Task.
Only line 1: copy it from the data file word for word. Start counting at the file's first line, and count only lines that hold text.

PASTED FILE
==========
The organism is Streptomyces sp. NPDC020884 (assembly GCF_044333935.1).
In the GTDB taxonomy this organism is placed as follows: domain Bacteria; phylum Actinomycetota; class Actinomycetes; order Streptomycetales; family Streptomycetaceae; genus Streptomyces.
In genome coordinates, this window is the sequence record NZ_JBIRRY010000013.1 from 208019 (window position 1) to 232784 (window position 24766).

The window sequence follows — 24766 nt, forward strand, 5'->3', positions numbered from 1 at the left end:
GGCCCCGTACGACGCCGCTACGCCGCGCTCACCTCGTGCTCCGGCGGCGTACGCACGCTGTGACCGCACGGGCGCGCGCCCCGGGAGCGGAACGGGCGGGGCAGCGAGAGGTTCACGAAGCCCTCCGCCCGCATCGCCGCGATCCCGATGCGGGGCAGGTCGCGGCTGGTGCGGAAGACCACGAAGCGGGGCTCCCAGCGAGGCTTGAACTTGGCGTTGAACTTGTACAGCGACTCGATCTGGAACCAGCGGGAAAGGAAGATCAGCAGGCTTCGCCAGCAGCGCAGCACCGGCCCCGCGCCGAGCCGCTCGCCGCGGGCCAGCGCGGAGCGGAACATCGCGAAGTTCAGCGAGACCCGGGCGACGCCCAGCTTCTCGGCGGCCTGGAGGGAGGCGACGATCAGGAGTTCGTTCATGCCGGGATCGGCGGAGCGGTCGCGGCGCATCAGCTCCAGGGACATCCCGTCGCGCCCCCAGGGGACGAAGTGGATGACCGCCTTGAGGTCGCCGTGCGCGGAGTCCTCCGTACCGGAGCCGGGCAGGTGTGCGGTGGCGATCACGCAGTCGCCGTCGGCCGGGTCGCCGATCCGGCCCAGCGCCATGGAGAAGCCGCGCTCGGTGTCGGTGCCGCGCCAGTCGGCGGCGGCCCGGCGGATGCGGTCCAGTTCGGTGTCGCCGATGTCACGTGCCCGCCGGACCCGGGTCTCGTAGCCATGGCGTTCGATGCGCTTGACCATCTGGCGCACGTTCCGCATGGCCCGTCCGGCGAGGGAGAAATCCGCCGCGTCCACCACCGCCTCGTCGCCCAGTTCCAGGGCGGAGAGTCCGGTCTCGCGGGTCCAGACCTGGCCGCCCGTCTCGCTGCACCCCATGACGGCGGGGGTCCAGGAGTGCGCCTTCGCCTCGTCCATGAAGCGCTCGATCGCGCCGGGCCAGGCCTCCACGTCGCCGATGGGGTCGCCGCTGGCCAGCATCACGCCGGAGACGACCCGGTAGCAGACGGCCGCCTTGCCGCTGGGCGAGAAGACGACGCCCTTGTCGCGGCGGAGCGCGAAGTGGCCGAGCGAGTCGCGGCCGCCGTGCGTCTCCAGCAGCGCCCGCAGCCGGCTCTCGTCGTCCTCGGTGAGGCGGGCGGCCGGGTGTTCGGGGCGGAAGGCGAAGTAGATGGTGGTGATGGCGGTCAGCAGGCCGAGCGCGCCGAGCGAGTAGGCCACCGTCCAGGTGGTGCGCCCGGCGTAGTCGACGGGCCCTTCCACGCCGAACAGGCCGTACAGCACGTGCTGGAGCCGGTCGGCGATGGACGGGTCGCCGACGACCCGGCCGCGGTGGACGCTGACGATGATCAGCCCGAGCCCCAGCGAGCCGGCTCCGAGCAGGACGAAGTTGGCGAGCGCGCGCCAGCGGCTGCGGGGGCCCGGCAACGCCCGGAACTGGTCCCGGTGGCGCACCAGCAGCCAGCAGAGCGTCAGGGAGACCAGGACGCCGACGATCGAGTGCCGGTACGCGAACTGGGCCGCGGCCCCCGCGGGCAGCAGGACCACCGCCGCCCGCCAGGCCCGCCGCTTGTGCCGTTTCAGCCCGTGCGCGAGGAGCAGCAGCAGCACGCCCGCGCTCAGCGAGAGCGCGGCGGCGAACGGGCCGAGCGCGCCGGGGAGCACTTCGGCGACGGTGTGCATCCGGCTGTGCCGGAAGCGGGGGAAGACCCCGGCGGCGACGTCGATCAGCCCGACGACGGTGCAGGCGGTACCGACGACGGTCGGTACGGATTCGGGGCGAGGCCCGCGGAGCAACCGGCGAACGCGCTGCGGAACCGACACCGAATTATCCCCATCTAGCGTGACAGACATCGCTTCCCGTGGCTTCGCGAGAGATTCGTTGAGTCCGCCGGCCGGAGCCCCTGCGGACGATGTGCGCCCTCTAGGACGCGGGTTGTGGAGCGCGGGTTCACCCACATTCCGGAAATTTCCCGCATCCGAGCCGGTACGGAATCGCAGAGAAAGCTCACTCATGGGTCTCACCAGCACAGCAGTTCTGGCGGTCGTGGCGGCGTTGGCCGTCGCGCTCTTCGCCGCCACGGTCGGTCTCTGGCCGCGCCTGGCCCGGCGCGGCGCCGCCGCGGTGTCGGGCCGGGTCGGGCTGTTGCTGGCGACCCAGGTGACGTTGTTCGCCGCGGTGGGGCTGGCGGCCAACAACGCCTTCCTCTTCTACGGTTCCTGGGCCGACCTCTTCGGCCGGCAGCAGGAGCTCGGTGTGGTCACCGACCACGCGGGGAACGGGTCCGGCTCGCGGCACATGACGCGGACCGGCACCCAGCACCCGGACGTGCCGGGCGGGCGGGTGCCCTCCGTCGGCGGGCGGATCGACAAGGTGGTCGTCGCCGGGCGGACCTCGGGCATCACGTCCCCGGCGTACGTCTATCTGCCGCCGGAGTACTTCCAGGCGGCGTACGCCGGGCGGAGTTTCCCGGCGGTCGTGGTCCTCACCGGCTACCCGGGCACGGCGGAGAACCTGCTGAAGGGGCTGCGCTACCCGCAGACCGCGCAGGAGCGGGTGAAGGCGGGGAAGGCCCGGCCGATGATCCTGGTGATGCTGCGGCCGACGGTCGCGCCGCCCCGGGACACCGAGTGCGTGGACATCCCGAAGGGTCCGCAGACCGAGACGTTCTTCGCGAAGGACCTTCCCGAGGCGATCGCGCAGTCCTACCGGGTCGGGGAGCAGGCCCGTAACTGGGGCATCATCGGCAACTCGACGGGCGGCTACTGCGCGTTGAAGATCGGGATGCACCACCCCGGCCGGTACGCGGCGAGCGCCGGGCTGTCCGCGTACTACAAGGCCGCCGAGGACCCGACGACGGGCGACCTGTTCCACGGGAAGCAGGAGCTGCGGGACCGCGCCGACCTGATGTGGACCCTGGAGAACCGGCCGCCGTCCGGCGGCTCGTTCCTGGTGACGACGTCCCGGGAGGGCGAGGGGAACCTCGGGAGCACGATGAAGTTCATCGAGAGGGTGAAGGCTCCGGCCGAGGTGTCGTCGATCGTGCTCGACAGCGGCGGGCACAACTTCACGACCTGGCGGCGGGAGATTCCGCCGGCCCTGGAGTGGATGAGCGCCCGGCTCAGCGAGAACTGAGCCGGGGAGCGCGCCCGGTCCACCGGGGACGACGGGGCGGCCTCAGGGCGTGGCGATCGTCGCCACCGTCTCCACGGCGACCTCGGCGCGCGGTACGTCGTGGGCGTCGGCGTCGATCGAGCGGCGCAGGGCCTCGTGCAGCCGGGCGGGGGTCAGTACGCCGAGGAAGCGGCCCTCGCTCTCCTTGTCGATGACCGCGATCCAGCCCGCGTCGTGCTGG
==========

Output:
The organism is Streptomyces sp. NPDC020884 (assembly GCF_044333935.1).